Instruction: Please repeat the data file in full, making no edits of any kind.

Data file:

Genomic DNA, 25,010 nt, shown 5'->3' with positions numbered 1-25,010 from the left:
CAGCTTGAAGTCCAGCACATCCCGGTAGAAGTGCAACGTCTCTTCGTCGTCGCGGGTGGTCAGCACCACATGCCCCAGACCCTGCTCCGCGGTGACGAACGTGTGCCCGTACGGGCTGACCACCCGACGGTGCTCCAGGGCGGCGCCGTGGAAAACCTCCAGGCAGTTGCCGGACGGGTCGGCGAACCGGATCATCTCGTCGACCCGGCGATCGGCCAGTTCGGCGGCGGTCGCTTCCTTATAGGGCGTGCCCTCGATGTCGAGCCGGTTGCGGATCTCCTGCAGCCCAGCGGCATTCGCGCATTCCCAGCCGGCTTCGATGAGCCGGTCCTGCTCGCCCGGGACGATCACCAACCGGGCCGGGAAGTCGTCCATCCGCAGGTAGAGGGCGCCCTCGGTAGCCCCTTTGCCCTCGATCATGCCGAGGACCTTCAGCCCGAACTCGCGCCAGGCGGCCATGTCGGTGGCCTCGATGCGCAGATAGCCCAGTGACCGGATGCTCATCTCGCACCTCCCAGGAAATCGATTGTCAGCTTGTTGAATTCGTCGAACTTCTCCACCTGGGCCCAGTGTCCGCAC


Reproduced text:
Genomic DNA, 25,010 nt, shown 5'->3' with positions numbered 1-25,010 from the left:
CAGCTTGAAGTCCAGCACATCCCGGTAGAAGTGCAACGTCTCTTCGTCGTCGCGGGTGGTCAGCACCACATGCCCCAGACCCTGCTCCGCGGTGACGAACGTGTGCCCGTACGGGCTGACCACCCGACGGTGCTCCAGGGCGGCGCCGTGGAAAACCTCCAGGCAGTTGCCGGACGGGTCGGCGAACCGGATCATCTCGTCGACCCGGCGATCGGCCAGTTCGGCGGCGGTCGCTTCCTTATAGGGCGTGCCCTCGATGTCGAGCCGGTTGCGGATCTCCTGCAGCCCAGCGGCATTCGCGCATTCCCAGCCGGCTTCGATGAGCCGGTCCTGCTCGCCCGGGACGATCACCAACCGGGCCGGGAAGTCGTCCATCCGCAGGTAGAGGGCGCCCTCGGTAGCCCCTTTGCCCTCGATCATGCCGAGGACCTTCAGCCCGAACTCGCGCCAGGCGGCCATGTCGGTGGCCTCGATGCGCAGATAGCCCAGTGACCGGATGCTCATCTCGCACCTCCCAGGAAATCGATTGTCAGCTTGTTGAATTCGTCGAACTTCTCCACCTGGGCCCAGTGTCCGCAC